"It's not so much that," he evaded, getting up to put a lump of sugar he did not need into his tea, "it's not so much that as it is the everlasting strain of fighting the hands. It would be easier to meet an open rebellion than it is to battle against their sullen ugliness."

[Pg 257]

The captain they had elected for themselves was for following; the seven others agreed upon a detour. They had ideas of their own concerning obedience to superiors. They left the trail in spite of the vehement assurance of their captain that they would without doubt get all manner of profanity knocked out of them, and hasten their inevitable journey to Gehenna if they went into the timber.

The man beside her was an attaché of the British legation, who had been one of her greatest admirers to that time, but thereafter he sought her out no more. He had driven the boys off, and taking the kitten, which mewed piteously all the way, had gone with her to her destination and left her.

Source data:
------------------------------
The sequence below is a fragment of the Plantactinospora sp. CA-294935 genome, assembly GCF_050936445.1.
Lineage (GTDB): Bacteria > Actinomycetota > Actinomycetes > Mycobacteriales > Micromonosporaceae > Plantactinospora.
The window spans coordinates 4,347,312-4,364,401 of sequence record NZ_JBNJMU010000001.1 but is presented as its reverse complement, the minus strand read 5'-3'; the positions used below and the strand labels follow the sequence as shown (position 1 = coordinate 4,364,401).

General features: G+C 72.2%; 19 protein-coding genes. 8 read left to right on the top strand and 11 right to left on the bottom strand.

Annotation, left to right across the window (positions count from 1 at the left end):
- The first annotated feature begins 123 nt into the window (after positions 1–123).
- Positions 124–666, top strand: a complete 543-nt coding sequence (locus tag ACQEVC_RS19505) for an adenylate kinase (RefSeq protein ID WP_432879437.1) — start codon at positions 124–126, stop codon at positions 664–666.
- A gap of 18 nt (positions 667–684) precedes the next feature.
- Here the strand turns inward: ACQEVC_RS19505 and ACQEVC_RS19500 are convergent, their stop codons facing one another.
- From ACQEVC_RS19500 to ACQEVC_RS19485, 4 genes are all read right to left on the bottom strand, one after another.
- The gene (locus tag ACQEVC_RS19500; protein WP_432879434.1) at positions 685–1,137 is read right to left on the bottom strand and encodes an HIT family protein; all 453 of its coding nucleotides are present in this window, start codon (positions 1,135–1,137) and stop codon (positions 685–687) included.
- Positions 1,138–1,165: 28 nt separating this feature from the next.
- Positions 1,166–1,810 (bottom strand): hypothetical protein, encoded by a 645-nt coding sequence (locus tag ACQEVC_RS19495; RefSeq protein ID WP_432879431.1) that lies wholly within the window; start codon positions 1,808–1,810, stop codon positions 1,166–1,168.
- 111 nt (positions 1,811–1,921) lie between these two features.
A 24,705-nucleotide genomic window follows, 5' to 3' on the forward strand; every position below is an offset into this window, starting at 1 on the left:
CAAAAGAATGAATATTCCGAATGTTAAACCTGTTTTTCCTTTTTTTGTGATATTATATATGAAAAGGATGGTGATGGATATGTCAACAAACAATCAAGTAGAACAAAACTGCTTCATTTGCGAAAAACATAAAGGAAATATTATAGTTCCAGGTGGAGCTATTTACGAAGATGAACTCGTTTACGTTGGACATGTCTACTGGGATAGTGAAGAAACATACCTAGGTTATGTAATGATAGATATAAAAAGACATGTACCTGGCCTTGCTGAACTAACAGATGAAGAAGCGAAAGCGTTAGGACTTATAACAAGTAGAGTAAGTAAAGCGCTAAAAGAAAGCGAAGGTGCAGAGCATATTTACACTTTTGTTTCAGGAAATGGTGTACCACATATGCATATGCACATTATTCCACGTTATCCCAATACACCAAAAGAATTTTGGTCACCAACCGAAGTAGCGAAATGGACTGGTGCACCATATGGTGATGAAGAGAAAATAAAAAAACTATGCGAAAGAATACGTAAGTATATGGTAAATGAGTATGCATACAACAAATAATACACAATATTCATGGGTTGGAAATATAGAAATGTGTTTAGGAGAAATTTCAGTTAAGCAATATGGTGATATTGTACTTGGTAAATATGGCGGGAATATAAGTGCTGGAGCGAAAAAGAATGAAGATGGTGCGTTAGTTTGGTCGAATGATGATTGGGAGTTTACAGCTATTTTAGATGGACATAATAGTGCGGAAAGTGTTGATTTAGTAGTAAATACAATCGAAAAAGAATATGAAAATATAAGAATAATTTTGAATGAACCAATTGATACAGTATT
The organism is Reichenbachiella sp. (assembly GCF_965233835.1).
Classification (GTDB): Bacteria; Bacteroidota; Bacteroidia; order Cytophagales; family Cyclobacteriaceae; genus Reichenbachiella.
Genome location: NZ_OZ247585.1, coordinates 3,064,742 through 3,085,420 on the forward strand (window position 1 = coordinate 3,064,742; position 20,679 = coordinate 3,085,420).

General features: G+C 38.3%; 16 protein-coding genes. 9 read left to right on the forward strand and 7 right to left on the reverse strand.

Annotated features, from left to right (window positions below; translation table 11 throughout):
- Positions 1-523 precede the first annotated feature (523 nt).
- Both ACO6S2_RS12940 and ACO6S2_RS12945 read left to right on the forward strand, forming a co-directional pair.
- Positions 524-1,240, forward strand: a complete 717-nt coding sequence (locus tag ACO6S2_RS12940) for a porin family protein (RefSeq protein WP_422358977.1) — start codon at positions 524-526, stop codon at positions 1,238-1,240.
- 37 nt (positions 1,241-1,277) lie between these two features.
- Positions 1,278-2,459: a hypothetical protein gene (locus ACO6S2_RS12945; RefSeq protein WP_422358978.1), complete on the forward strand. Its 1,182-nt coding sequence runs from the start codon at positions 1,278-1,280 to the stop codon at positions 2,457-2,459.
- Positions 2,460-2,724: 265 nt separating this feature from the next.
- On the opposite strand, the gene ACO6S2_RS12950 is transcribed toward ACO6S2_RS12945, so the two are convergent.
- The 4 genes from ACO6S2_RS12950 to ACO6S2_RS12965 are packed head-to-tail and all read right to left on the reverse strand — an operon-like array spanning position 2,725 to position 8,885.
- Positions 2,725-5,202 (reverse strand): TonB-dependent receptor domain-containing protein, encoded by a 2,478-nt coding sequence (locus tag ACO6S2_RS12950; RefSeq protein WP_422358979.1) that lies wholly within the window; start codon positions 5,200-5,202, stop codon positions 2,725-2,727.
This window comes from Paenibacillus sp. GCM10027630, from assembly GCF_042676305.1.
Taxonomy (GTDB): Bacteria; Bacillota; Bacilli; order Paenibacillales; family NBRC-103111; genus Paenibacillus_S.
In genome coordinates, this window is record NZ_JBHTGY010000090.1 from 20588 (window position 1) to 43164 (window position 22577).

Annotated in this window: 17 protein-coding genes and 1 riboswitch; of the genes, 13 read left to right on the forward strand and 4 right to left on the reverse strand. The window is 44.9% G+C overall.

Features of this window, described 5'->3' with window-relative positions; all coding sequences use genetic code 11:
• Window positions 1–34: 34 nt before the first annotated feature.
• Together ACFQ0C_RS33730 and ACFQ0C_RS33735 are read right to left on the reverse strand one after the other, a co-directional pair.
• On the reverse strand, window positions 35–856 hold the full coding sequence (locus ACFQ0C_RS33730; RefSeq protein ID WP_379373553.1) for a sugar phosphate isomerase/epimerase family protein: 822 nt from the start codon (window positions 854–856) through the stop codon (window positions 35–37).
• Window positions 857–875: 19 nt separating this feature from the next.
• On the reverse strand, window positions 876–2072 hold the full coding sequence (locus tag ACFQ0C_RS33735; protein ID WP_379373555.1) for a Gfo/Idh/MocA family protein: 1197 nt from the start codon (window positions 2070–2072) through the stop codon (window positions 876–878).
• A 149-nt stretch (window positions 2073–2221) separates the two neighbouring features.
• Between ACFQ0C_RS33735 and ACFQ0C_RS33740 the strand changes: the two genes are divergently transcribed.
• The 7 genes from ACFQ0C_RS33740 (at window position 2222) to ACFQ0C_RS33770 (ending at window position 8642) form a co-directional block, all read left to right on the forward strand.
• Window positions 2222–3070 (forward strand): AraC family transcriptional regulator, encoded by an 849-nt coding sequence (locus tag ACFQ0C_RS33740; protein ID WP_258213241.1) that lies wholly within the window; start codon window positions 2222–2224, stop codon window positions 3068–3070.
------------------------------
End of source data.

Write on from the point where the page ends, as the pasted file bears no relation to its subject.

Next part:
Then he delivered his ultimatum, slowly, watching the unhappy savage narrowly from under the visor of his pith helmet. "You must make up your mind whether you will stay out on the war-path or surrender—without conditions. If you stay out, I'll keep after you and kill the last one, if it takes fifty years. I have never lied to you," he stood up and waved his hand; "I have said all I have to say. You had better think it over to-night and let me know in the morning." "You might marry," Landor suggested. "You can always do that when all else fails." In the morning, while the cooks were getting breakfast and the steam of ration-Rio mounted as a grateful incense to the pink and yellow daybreak heavens, having bathed in the creek and elaborated his toilet[Pg 235] with a clean neckerchief in celebration of victory, he walked over to the bunch of tepees to see the women captives.